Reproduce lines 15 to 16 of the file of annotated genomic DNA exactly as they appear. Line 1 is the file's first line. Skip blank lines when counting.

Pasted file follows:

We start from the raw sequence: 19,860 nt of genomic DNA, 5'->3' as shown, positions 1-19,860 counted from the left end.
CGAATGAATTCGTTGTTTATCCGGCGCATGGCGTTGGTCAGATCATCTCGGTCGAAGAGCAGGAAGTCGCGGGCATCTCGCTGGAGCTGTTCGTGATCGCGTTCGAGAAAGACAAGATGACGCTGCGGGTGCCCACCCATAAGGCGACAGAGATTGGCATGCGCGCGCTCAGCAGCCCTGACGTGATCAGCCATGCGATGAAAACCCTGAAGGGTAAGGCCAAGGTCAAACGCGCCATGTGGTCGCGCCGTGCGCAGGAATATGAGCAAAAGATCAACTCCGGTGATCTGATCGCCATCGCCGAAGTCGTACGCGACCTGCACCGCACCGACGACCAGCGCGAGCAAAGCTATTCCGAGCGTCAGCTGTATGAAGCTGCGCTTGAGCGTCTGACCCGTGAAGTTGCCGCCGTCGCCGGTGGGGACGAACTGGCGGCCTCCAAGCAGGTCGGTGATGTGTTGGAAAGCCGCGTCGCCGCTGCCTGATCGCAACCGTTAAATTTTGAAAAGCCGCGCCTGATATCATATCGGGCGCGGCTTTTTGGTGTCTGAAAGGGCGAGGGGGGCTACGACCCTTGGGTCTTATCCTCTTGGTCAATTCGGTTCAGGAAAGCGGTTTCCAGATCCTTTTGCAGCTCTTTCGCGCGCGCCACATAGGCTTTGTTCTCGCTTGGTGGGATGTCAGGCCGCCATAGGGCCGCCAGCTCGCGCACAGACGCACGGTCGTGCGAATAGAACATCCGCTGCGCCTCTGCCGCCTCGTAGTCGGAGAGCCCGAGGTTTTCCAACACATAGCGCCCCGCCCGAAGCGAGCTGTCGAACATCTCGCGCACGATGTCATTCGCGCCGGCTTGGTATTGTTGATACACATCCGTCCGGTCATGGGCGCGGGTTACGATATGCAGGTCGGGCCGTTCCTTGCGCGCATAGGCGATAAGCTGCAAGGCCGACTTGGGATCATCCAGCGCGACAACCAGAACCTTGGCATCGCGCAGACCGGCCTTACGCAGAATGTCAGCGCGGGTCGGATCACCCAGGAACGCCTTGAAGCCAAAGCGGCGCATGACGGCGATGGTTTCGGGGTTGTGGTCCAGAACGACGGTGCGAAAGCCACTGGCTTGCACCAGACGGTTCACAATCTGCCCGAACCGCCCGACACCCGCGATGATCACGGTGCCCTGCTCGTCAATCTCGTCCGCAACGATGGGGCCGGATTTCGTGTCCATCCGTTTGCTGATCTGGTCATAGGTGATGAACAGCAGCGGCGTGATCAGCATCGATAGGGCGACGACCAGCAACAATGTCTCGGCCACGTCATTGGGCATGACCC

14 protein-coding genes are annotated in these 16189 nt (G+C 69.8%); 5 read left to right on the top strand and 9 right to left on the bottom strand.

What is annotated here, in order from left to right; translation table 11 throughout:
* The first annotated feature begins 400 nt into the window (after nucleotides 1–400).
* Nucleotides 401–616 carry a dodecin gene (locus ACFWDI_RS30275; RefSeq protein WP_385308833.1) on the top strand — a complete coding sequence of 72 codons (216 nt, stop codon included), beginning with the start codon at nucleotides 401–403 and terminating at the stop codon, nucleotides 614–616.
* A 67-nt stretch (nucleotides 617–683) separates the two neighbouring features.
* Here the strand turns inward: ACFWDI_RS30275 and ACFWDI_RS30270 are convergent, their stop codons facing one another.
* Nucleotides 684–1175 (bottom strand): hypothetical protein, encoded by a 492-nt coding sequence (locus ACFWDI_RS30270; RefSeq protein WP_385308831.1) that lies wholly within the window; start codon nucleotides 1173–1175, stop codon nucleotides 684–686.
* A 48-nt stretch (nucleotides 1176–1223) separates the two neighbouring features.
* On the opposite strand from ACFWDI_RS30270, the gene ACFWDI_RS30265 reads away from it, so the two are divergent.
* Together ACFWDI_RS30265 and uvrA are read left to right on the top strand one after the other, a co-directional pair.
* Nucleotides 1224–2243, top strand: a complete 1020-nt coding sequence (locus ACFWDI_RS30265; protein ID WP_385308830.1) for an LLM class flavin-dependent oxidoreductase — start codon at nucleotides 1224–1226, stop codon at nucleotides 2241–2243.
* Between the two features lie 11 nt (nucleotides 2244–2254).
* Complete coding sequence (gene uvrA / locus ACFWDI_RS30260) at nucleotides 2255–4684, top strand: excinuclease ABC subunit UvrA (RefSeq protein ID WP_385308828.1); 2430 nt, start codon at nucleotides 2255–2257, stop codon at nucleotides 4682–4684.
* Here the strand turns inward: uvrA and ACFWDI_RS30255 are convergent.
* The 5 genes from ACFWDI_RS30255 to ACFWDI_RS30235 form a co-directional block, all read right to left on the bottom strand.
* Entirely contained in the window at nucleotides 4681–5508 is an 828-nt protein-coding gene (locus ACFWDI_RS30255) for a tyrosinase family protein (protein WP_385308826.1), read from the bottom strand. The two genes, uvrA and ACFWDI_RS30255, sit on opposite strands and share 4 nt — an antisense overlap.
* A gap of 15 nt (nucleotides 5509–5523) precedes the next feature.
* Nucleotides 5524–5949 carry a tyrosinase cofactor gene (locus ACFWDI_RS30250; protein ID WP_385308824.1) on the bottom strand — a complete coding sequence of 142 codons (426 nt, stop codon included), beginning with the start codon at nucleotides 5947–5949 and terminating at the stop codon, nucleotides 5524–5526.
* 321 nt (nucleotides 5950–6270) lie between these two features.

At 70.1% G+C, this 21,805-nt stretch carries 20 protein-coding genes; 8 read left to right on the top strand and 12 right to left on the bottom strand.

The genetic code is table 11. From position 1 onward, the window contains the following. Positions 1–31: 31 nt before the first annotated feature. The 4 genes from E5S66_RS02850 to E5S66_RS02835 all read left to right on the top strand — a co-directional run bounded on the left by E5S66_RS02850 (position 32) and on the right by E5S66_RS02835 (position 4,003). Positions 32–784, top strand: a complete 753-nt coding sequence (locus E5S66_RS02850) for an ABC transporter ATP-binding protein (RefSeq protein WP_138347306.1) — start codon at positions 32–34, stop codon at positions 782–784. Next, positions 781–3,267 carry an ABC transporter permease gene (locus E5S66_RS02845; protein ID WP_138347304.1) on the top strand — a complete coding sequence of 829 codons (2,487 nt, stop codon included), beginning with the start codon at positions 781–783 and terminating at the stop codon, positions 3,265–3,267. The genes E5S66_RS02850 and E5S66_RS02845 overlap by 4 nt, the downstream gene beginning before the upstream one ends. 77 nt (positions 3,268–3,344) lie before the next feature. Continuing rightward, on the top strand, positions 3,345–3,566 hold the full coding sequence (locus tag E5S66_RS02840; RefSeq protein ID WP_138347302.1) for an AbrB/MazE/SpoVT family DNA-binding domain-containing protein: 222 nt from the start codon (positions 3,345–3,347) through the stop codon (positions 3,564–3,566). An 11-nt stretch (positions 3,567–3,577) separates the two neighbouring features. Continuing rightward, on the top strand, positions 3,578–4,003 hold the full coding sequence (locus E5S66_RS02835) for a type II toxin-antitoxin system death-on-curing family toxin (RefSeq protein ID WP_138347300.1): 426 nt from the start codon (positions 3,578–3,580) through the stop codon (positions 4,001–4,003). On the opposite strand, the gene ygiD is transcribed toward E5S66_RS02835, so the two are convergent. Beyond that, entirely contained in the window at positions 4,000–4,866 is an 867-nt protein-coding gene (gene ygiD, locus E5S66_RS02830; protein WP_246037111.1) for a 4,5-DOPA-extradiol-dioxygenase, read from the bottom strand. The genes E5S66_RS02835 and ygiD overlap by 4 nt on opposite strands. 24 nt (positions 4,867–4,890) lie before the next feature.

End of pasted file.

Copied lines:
* Complete coding sequence (gene uvrA / locus ACFWDI_RS30260) at nucleotides 2255–4684, top strand: excinuclease ABC subunit UvrA (RefSeq protein ID WP_385308828.1); 2430 nt, start codon at nucleotides 2255–2257, stop codon at nucleotides 4682–4684.
* Here the strand turns inward: uvrA and ACFWDI_RS30255 are convergent.